Environmental Chemistry: Components of Environment and Global Environmental Damages (For CBSE, ICSE, IAS, NET, NRA 2022)

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The earth has just the right kind of conditions of temperature range, air, water, soil for supporting life and is protected from harmful rays from the outer space by the ozone layer.

Components of Environment

Environment Has Two Components

  • physical or abiotic (non-living) components and
  • living or biotic components.

Abiotic components of environment are air, water, soil, energy radiation, etc.

  • Biotic components of environment are microbes (such as bacteria, algae and fungi) , plants, animals, etc.
  • Environment is the sum total of living and non-living components surrounding an organism.

Global Environmental Damages

Some example of global damages are discuss below:

  • Chlourofluoro carbons (CFCs) , used as refrigerants, and various kinds of sprays or sols (e. g. perfumes, air freshener, etc.) . CFCs cause ozone holes in the ozone layer. Ozone hole refer to depletion of ozone molecules in the ozone layer due to the reaction of CFCs.
  • More ultraviolet radiations reach the earth through the ozone holes and the reflected radiations from the earth are absorbed by water vapour, etc. The trapped radiations release more and more heat resulting in the phenomenon of Global Warming. This effect is also known as Green House Effect.

Pollution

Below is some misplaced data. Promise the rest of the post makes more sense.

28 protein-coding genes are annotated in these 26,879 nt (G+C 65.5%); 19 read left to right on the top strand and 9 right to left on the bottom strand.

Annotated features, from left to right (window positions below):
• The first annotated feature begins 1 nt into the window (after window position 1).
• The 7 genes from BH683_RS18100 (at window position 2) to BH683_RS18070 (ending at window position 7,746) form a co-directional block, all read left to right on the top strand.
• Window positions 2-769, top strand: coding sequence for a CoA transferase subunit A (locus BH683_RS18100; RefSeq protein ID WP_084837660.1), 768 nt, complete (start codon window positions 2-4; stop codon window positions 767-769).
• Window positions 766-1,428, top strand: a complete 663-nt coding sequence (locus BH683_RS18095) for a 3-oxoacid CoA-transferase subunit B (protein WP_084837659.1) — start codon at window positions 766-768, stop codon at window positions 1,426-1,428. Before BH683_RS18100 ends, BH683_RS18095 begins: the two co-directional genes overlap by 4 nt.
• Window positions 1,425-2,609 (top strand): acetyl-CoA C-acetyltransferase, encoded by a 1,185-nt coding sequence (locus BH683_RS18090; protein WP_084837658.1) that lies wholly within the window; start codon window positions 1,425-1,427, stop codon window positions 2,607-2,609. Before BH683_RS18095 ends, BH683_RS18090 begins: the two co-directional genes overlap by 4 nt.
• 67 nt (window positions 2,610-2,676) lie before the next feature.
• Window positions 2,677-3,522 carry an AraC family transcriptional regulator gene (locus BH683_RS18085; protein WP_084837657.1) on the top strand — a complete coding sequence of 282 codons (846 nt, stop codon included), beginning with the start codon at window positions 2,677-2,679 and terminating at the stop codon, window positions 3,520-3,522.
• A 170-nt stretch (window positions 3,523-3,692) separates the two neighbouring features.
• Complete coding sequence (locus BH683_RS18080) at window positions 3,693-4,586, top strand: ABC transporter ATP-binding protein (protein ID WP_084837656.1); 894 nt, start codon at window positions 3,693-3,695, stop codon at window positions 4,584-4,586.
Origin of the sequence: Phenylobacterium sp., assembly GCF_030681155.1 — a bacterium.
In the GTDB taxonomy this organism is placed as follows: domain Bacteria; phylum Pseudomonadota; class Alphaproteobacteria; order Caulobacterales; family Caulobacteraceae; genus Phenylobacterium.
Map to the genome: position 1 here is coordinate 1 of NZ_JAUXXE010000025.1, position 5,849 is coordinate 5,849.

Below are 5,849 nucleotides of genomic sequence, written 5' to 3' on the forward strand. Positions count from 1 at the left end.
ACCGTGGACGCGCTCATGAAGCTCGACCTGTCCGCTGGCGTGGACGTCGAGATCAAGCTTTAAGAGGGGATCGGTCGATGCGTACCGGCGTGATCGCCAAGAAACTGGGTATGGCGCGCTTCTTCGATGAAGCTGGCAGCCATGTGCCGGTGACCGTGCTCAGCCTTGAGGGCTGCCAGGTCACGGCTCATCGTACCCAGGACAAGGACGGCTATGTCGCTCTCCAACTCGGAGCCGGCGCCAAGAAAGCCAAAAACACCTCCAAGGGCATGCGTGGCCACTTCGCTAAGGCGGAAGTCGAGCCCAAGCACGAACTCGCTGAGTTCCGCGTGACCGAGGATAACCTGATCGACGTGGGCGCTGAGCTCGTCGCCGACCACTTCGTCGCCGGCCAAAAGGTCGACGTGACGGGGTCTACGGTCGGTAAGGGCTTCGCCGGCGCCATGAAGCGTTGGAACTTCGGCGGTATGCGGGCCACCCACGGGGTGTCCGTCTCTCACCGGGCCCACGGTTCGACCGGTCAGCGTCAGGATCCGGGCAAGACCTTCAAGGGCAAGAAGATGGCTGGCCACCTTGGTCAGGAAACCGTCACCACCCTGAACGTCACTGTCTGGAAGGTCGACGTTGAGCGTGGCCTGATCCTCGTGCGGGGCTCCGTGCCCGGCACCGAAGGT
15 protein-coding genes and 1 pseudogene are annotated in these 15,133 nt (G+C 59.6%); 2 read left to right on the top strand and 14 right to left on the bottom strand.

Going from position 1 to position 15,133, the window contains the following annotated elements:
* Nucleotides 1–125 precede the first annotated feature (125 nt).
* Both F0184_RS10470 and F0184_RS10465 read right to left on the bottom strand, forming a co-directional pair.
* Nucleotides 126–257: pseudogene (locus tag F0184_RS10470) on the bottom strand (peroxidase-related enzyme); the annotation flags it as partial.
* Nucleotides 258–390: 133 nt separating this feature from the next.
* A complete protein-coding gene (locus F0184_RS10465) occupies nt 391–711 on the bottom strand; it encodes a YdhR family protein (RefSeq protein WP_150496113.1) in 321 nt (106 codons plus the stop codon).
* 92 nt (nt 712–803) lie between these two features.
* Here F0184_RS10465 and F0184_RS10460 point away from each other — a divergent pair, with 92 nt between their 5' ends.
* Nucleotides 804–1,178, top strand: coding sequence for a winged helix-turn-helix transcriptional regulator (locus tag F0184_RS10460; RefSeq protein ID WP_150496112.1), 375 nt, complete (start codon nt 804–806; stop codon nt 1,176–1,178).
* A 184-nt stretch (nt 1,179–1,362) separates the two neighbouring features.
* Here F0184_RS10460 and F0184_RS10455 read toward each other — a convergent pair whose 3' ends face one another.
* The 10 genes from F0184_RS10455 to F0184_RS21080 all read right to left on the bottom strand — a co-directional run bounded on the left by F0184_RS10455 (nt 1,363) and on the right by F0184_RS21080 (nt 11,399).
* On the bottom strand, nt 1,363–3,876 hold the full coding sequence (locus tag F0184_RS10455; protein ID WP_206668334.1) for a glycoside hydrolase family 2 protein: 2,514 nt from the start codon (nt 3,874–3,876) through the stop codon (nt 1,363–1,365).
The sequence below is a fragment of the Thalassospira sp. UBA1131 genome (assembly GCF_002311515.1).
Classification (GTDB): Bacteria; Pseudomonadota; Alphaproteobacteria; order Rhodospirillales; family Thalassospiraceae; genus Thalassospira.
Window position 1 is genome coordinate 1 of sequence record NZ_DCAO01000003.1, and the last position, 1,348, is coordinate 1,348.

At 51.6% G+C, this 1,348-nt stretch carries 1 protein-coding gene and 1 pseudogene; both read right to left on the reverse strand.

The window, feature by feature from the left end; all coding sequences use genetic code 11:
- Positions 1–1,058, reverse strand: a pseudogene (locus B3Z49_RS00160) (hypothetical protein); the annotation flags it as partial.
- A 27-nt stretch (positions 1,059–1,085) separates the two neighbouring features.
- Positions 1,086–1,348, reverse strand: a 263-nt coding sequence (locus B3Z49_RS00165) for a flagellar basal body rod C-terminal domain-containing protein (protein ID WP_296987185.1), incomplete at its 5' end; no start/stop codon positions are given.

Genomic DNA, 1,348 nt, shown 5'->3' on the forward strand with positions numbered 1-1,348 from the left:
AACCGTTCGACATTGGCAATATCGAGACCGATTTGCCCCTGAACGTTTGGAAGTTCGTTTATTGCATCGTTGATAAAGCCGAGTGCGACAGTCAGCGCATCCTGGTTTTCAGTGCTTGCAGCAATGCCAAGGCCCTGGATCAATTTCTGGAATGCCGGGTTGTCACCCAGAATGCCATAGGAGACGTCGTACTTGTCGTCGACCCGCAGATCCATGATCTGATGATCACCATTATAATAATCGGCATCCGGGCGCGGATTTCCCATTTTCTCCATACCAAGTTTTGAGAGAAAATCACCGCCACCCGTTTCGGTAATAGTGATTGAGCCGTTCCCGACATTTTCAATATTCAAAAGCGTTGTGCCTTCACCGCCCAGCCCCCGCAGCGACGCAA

Pollution refers to deterioration or unclean objectionable conditions in the quality of natural resources such as air, water and soil because of the action or presence of unwanted substances beyond a certain limit.

Pollutants

Pollutants are the substances or effect introduced into the environment in significant amounts in solid, semi solid, liquid gas or sub molecular particle form which has a detrimental (bad) effect on the environment.

Types of Pollutants

Natural Pollutants

  • Fires in forests may be caused when lightning strikes the trees. Burning of tree produces a lot of which is released to the atmosphere.
  • Soil erosion increases suspended particulate matter and dust in air. These may even enter water bodies as they are washed down by rain or natural waterfalls.
  • Volcanic eruptions also add pollutants like and solid particles to the environment.

Anthropogenic Pollutants

Pollutants added to the environment through human activities are termed anthropogenic pollutants.

These are of two kinds:

  • Primary pollutants: Primary pollutants are added directly in a harmful form to the atmosphere. E. g. and from burning of fossil fuel; and oxides of nitrogen from vehicular combustion, thermal power stations, etc.
  • Secondary Pollutants: Secondary pollutants are the products of reaction between the primary pollutants and normal environmental constituents.

Thus, a primary pollutant which reacts with oxygen of air to give . Further, reacts with water vapour present in the atmosphere and forms . Thus, and are secondary pollutants.

Depending on the sources. anthropogenic pollutants may be classified further into:

  • Industrial Pollutants: Paper, textile industries, tanneries and distilleries dispose various effluents like oil, grease, plastic and metallic wastes into the environment.
  • Domestic Pollutants: Detergents, fluoride toothpastes, edible Colours, food flavouring agents, polythene bags and wrappers find their way into the environment as pollutants. Methane is produced in cattle stomach and in stagnant paddy fields is also a domestic pollutant.

Sources of Pollutants

Stationary Sources

The pollutants released from a fixed location or a well-defined area is known as stationary source. e. g. smokestacks of power plants, smelters, surface mines, etc.

Mobile Sources

The pollutants released from diffused sources or the sources that move from place to place is termed as a mobile source. e. g. automobiles, buses, aircrafts, ships, trains, etc.

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